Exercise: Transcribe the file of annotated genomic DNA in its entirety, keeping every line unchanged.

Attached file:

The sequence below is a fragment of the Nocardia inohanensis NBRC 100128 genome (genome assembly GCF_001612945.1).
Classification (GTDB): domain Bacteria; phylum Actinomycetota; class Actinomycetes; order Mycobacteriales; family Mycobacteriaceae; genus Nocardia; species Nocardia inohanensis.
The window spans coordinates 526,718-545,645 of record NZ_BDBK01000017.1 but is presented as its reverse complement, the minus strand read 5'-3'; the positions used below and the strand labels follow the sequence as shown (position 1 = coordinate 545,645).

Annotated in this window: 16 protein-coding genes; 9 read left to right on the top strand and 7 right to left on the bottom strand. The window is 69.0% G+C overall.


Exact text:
The sequence below is a fragment of the Nocardia inohanensis NBRC 100128 genome (genome assembly GCF_001612945.1).
Classification (GTDB): domain Bacteria; phylum Actinomycetota; class Actinomycetes; order Mycobacteriales; family Mycobacteriaceae; genus Nocardia; species Nocardia inohanensis.
The window spans coordinates 526,718-545,645 of record NZ_BDBK01000017.1 but is presented as its reverse complement, the minus strand read 5'-3'; the positions used below and the strand labels follow the sequence as shown (position 1 = coordinate 545,645).

Annotated in this window: 16 protein-coding genes; 9 read left to right on the top strand and 7 right to left on the bottom strand. The window is 69.0% G+C overall.